As I approach Highway 89A I notice campers congregating at the only dry campsite — a large pullout on the west side of the dirt road about a half mile from the highway. Their car headlights spray light over the hard orange dirt.  I guess this is where I camping tonight! Although the storm is mellowing I am eager to camp among people. I am shaken.

I pull my car up behind a black Civic parked beside a little white tent at the far western end of the campsite. As I assemble my one-person waterproof tent, a male voice calls out from inside the tent, “do you need help?!” “I’m fine!” I call back, surprised and a bit defensive. Why would I need help? It is dark out, but my car headlights provide ample light.

My camping gear is my bikepacking gear — a thin blowup air mattress, a lightweight 40-degree sleeping bag and a 2-lb tent. Within ten minutes I am sprawled out on my lush sleeping pad and silky sleeping bag, nursing a craft beer and a good book. I use a bicycle light to read. I hear only laughter, the highway, the gentle pattering of rain on my tent and the hum of insects. The red Prius soon joins our little neighborhood, carrying an Australian couple. They made it.

This is the calm I was looking for.

I quickly drift to sleep, only to awake at 12 am. A couple camping near their RV just south of us is fighting. Their tent is pitched beneath an old oak tree. The entire “neighborhood” can hear their argument. It is the perfect couple’s quarrel — hitting every note just right as though it were choreographed. After about an hour of this show, I hear a rustle from the white tent, then footsteps and then, “Hey guys, this is Sedona”. White Tent Man speaks. “You are using your minds to solve this argument and it is futile. You need to use your hearts.” Silence. Then, “Thanks man”, the couple replies in new, earnest tones. White Tent Man returns to his white tent.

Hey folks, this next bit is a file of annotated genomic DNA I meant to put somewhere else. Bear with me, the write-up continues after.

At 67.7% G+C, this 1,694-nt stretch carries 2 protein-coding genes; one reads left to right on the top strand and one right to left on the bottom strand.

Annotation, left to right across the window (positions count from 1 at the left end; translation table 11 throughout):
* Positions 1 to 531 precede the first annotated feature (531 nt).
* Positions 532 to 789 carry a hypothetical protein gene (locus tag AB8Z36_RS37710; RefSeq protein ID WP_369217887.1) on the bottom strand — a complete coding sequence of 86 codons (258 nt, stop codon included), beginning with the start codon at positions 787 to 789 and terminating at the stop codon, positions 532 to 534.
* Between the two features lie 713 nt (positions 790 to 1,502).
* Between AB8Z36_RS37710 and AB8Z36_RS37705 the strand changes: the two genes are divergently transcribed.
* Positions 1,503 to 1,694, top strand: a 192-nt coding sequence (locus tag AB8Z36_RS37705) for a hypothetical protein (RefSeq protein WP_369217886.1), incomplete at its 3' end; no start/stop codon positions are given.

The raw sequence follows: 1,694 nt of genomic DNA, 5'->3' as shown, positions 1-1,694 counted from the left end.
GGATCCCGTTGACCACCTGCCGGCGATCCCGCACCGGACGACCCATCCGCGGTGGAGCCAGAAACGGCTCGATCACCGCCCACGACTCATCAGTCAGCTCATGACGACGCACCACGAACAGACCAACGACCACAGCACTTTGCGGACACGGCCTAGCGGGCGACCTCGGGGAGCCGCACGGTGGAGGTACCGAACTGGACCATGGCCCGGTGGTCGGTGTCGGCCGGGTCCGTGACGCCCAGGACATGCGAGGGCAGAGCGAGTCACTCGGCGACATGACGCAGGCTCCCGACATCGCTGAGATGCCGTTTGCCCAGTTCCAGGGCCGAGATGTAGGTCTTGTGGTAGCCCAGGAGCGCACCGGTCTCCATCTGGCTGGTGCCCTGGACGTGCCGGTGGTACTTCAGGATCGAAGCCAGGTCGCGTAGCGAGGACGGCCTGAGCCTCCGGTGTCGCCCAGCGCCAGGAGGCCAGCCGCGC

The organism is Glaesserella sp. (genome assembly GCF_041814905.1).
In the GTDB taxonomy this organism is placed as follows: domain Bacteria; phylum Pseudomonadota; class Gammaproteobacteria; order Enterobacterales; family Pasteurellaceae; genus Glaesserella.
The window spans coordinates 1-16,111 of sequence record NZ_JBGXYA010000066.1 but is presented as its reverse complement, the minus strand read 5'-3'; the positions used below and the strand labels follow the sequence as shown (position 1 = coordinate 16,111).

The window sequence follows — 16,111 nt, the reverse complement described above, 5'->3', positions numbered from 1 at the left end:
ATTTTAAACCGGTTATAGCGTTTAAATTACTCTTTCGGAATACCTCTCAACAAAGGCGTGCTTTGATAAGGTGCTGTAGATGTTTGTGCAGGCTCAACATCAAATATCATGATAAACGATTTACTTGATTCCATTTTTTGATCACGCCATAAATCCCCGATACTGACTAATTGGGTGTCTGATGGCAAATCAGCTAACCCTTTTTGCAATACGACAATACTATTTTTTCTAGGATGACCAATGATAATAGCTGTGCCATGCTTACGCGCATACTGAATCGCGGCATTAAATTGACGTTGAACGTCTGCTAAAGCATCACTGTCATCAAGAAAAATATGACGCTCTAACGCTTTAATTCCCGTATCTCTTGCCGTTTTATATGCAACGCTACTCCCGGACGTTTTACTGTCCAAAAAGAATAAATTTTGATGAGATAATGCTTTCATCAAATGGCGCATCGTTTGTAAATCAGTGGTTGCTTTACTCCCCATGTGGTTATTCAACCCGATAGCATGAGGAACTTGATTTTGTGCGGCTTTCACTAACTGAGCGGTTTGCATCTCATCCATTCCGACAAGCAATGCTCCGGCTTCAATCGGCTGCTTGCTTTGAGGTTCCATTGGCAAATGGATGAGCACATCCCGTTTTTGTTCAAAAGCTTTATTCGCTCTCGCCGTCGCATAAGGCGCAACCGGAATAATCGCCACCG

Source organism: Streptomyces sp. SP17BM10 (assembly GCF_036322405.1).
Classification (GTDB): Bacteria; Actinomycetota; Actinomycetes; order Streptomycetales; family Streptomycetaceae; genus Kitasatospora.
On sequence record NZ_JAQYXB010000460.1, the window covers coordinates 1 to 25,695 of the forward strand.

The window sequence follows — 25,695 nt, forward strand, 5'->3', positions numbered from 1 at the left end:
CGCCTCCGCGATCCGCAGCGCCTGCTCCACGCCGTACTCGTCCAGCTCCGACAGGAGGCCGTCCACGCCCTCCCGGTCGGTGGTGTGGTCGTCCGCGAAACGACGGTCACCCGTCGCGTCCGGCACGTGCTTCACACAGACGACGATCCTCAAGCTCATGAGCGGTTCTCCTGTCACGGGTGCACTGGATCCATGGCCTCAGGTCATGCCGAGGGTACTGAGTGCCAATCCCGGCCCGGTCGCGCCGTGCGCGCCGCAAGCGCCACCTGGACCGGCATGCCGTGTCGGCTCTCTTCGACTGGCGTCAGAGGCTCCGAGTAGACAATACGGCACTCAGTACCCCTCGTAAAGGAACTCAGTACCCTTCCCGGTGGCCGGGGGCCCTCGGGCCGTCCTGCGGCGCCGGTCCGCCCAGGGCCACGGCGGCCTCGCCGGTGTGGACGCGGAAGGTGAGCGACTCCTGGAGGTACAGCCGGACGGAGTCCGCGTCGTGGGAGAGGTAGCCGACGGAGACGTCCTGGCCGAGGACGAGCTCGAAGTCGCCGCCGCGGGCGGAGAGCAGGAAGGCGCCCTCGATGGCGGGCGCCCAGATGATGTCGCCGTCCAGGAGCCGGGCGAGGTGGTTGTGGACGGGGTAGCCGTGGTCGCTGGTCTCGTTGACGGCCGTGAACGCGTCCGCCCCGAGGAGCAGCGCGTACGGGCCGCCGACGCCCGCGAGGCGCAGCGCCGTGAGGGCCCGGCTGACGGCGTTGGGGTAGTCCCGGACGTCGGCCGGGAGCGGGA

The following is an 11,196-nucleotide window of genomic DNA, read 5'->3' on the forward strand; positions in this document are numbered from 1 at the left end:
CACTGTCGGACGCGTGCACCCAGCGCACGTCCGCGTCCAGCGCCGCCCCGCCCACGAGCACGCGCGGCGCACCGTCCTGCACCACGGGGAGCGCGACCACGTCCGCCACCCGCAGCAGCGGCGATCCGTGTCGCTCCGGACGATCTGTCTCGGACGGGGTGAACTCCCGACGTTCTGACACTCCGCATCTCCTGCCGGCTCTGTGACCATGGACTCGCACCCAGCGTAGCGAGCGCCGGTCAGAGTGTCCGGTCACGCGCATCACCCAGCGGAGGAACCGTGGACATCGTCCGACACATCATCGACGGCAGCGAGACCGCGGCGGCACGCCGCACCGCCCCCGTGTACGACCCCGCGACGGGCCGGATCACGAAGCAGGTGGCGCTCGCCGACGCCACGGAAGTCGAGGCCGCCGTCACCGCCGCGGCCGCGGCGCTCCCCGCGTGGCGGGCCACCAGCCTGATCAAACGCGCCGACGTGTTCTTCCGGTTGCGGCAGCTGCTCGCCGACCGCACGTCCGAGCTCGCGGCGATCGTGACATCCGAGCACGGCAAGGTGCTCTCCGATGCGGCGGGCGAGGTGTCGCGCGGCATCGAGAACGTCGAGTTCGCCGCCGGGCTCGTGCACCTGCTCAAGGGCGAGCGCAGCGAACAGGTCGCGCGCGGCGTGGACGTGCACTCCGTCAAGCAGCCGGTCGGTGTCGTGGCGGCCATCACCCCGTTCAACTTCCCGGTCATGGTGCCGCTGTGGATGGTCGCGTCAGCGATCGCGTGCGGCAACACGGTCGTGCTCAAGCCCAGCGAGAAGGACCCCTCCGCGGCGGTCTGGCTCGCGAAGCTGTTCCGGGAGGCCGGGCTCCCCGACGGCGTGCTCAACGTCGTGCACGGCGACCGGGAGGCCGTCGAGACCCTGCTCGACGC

I listen for voices. Nothing. Then, “Hey, can I ask you a question?” White Tent Man queries me. “Sure”, I say a bit hesitantly. “Is that a CRV you have?” I answer affirmatively. “I have a Honda, too … a Civic”, he remarks with pride. I tell him I used to drive only Civics. Then I tell him my name. He responds with a name that is Persian for “Warrior”. A peacemaking warrior. I smile.

The peacemaking man tells me he is looking for work. I suspect he is living out here. It is legal to camp at any one area for 14 days out of 30. One could easily rotate around Sedona, in effect living on BLM and national forest land. We agree to talk in the morning. The neighborhood is quiet now.

I toss and turn all night. I never sleep well when I camp.

I awake at 6:30 am. It is already hot. I pack up quickly and snap some photographs of the campsite.

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My neighbor is up and about, preparing to drive to town. He leaves his tent pitched. As he walks over I am stunned. He looks like a model. He also looks like he needs something to eat. He munches on a protein bar. “I got offered a job in Flagstaff this morning”, he remarks stoically with a hint of a smile. “I just got a job in Flag, too”, I tell him, incredulous. Fellow “solo” campers, we wish each other luck. Perhaps we will hike together one day. He leaves to check in with an Australian couple. This is his town.

Before leaving Sedona I do a rainless mountain bike ride from Bell Rock, up Llama Trail, Little Horse Trail and Chapel Trail to my favorite chapel, Sedona’s Chapel of the Holy Cross. I adore chapels not because I am religious, but because I am attracted to sacred places. I like the hushed calm of the exquisitely sculpted chapel. I like how it blends with the land. I like how its stone cross is part of its architecture, its inner skeleton.

I head to Chicken Point Vista, finishing up my ride on the hog trails and Mystic Trail.

View from Llama Trail:

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View from Chapel Trail:

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View from the sticky sandstone flanks of the hogs:

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‘Till next time,

Sarah